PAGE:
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NASA spoilt for choice over landing site for Mars rover


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NASA is spoilt for choice when it comes to landing sites for its next Mars rover. "There are billions of potential landing sites," says NASA planetary scientist Matt Golombek. "For the first time, we are being given the opportunity to go anywhere on Mars."

For its 1997 Mars Pathfinder mission NASA had about 10 possible landing sites, and about 150 for the twin rovers Spirit and Opportunity. The UK's Beagle had just one.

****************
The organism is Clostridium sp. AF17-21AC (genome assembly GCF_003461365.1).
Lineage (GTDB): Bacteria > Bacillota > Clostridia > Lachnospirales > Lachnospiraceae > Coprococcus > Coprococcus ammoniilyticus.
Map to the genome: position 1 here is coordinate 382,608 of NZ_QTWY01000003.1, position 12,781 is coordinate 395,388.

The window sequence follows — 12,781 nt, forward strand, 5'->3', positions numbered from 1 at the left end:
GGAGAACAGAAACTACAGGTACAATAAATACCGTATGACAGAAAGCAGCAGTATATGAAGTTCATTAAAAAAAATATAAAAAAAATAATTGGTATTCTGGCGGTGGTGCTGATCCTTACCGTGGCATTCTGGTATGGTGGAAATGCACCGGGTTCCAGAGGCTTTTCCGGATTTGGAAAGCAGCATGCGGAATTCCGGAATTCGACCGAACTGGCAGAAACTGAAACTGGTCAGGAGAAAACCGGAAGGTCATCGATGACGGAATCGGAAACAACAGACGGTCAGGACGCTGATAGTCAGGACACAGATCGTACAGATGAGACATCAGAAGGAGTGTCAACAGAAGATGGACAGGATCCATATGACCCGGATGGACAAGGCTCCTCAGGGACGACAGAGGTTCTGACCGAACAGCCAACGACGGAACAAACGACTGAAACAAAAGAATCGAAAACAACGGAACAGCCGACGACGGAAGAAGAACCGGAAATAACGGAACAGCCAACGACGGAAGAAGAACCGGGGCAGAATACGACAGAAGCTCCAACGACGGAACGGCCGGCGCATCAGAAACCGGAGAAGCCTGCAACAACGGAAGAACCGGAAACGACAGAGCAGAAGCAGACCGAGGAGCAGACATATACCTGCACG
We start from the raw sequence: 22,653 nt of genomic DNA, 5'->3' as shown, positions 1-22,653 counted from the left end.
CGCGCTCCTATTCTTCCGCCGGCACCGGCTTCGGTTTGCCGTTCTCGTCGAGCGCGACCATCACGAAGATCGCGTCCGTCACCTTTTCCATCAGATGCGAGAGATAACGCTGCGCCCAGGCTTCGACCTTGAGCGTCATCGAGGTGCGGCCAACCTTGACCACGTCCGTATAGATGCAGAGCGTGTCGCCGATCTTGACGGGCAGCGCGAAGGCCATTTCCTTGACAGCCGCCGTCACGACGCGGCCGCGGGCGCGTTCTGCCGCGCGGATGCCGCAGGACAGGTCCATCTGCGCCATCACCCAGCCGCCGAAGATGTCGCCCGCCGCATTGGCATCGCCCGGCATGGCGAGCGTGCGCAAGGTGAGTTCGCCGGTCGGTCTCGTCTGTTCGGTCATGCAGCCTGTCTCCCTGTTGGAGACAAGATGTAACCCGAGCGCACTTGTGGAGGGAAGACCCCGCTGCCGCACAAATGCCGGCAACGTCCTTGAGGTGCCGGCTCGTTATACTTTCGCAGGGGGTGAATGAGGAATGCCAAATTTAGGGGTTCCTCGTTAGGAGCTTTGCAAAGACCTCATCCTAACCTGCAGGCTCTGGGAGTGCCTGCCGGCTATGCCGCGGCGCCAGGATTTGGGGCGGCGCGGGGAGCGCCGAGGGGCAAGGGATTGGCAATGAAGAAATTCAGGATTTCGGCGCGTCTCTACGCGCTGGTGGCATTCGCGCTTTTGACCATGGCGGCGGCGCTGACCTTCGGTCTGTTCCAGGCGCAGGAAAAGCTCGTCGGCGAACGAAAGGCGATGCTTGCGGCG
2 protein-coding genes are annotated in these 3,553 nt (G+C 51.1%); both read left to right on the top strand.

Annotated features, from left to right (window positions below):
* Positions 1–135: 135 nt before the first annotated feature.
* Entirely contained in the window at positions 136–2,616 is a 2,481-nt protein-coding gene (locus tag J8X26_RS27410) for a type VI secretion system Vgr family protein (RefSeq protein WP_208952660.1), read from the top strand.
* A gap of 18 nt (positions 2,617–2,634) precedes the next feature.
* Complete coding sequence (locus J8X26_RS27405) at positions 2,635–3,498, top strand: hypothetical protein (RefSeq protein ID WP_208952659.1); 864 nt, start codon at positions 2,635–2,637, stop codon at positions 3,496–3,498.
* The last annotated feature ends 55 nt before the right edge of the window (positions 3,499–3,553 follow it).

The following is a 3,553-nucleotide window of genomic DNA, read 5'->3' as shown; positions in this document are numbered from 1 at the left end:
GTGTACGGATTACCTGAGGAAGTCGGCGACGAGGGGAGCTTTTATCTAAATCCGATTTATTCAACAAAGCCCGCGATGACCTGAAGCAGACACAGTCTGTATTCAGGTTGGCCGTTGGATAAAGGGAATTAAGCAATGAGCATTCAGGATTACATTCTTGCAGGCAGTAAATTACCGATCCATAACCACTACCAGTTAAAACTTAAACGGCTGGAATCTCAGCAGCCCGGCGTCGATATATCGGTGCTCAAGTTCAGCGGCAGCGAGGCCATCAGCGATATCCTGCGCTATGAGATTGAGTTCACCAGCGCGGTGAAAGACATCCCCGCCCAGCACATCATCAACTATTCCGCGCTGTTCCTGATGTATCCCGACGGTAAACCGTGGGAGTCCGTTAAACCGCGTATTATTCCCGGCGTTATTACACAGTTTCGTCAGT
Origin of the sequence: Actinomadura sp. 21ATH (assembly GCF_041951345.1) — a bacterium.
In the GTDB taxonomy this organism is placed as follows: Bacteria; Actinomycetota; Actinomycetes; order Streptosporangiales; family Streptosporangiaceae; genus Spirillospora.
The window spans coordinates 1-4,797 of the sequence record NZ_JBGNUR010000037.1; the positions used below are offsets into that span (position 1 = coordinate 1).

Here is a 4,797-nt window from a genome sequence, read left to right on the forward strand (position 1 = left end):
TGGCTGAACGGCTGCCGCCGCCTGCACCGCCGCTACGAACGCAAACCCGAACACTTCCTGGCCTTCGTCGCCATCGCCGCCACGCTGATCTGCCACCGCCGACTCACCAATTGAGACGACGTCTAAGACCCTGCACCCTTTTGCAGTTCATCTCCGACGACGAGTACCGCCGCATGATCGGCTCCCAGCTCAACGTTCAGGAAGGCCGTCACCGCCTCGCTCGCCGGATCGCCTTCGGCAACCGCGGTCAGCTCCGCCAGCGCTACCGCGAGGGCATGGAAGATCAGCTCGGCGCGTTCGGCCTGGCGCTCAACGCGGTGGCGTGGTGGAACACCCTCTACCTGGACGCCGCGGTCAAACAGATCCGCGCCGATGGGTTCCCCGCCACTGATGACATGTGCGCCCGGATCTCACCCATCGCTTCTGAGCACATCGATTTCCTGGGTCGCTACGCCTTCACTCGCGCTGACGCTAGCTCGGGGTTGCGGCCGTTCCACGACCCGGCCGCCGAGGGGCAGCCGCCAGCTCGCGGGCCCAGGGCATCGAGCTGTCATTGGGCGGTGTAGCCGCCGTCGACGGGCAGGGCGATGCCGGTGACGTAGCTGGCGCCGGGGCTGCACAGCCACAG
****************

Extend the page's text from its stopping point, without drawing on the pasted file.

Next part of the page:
The new rover, called the Mars Science Laboratory (MSL), set for launch in 2009, will be a robotic geology station. New landing technology and techniques will allow it to target an area a mere 20 kilometres in diameter. In contrast, Beagle's target area was some 500 kilometres across. The extra precision also means the MSL will be able to home in on highland landing sites up to 2 kilometres above Mars's average surface level.

MSL won't be touching down blind, either. The top 30 sites, which were selected last week at NASA's First Landing Site Workshop in Pasadena, California, will be probed by the Mars Reconnaissance Orbiter, which is now circling the Red Planet.

Source: New Scientist


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